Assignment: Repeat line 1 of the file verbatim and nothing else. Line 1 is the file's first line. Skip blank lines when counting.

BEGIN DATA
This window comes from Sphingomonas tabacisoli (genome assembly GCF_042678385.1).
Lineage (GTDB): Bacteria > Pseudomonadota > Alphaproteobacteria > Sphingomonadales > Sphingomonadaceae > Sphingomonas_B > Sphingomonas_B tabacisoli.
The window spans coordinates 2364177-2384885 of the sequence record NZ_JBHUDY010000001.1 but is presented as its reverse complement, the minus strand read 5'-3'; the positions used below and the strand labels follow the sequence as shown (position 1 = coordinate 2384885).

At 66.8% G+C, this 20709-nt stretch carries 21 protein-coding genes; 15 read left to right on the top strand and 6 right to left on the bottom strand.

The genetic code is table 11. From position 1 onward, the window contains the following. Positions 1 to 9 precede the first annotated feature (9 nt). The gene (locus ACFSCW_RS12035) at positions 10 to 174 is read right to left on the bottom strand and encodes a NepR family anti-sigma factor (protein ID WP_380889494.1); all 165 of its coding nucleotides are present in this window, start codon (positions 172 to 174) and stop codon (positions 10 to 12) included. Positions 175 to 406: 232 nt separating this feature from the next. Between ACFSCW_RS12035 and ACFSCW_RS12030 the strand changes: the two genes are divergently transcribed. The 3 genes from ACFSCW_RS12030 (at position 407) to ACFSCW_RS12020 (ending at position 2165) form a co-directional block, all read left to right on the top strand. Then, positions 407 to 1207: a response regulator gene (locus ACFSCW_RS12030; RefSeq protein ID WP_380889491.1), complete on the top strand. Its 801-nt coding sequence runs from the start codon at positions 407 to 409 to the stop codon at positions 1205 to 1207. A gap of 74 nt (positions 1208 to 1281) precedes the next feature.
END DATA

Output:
This window comes from Sphingomonas tabacisoli (genome assembly GCF_042678385.1).